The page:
Sarmesh Kumar is the first in his family, that comes from the community of rat eaters, to go to college.
That is why when he passes his degree in business economics, it will not just be an academic formality but an accomplishment that should make every Indian proud.
Every morning I cycle for an hour to reach college. I leave at 6.30 am and return by 3 pm. One hour going; one hour coming. There are only 6, 7 students from my caste in my college. It is full of high caste students who mostly come in motorbikes.
Once, some year ago, I accidentally touched a boy while talking to him. He instantly withdrew and moved away — startled — as if he had been soiled by my touch! He said, ‘Why did you touch me, you’re a musahar (a community that eats rats).’
We are considered to be among the lowest among the ‘untouchables.’ Our villages are called musahar tolis where only people from our caste live. No one else lives there.
I have killed rats and eaten them when I was young, not any more. Young boys in my village still do that sometimes. When I tell them not to do so, they say just because he has had an education and is doing a BBE (Sarmesh is pursuing a degree in Bachelor of Business Economics at Patna’s St Xavier’s College), he is trying to preach to us.
Eight years ago, something happened that changed my life. Mr J K Sinha (a retired Indian Police Service officer who runs the NGO Soshit Samadhan Kendra for the musahar community) came to my village.
He told people that they should send their children to the residential school they had started for our community. But many parents were reluctant, they thought their children’s kidneys would be removed and sold.
But my parents sent me. Few other boys from my village also came. I had studied in my village school, but in the new school, I found it difficult to understand. I failed in Maths in the first term but slowly I picked up.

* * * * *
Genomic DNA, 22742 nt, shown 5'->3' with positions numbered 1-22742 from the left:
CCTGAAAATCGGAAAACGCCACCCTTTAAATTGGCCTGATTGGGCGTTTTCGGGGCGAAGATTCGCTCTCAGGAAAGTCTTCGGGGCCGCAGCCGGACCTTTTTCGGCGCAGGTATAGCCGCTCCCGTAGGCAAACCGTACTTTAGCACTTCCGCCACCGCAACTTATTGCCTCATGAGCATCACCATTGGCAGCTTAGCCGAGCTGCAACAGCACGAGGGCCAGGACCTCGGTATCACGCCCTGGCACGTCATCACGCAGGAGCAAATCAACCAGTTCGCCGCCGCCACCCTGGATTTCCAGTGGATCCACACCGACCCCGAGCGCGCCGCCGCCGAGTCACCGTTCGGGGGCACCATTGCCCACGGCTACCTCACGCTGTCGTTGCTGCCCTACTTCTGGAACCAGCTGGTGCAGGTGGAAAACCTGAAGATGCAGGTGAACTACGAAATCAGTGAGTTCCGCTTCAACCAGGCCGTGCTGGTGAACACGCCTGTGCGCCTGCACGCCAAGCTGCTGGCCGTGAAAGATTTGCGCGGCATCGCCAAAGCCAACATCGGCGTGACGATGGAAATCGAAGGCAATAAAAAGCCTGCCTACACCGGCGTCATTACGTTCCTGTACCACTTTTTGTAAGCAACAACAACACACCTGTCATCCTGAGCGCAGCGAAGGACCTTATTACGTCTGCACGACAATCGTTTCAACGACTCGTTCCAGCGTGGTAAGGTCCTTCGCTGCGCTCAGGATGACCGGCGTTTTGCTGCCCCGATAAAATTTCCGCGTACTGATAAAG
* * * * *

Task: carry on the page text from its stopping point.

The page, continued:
There was this nice teacher Gita ma’am who used to come in the evenings and teach us spoken English. It is because of her that I can speak English today. She was like a mother to us.
I am hurt when people discriminate against us. The other day one young girl at the college gate asked me ‘Aapka jaat kya hai (what is your caste).’ I tell anyone who asks me that that I am a musahar. There are many who do not believe in chua-chhat (discrimination). Many of my classmates even eat my jhoota (from my plate), it doesn’t make any difference to them, but to some, it does.
Some high caste people speak lowly of us. They abuse Jitan Ram Manjhi, (the former Bihar chief minister who is also a musahar). I find that upsetting, but I don’t say anything.
I want to study hard and do well in life. No one has studied this far in my family. My father was a daily wage earner. Two of my brothers also do the same. Only one of my older brothers studied till Class 12. He has been the biggest influence in my family.
He encouraged me to study. He himself teaches in a private school. He also does coaching for the village children outside the village school in the evenings. An NGO has asked him to do this and he gets around Rs 2,500 for it.
My friend Deepak, who is also from the same village and studies in my college, he too teaches children in the evenings as part of the NGO.
As Sarmesh takes me around his village that has 104 homes, I see two groups of children sitting on the ground opposite the school. Deepak is teaching them Maths on a blackboard; Phaguni (Sarmesh’s older brother) is teaching Maths and Science to an older group of children. He sits in the middle, the children which includes only one girl, surround him. Deepak’s group of younger children have several girls.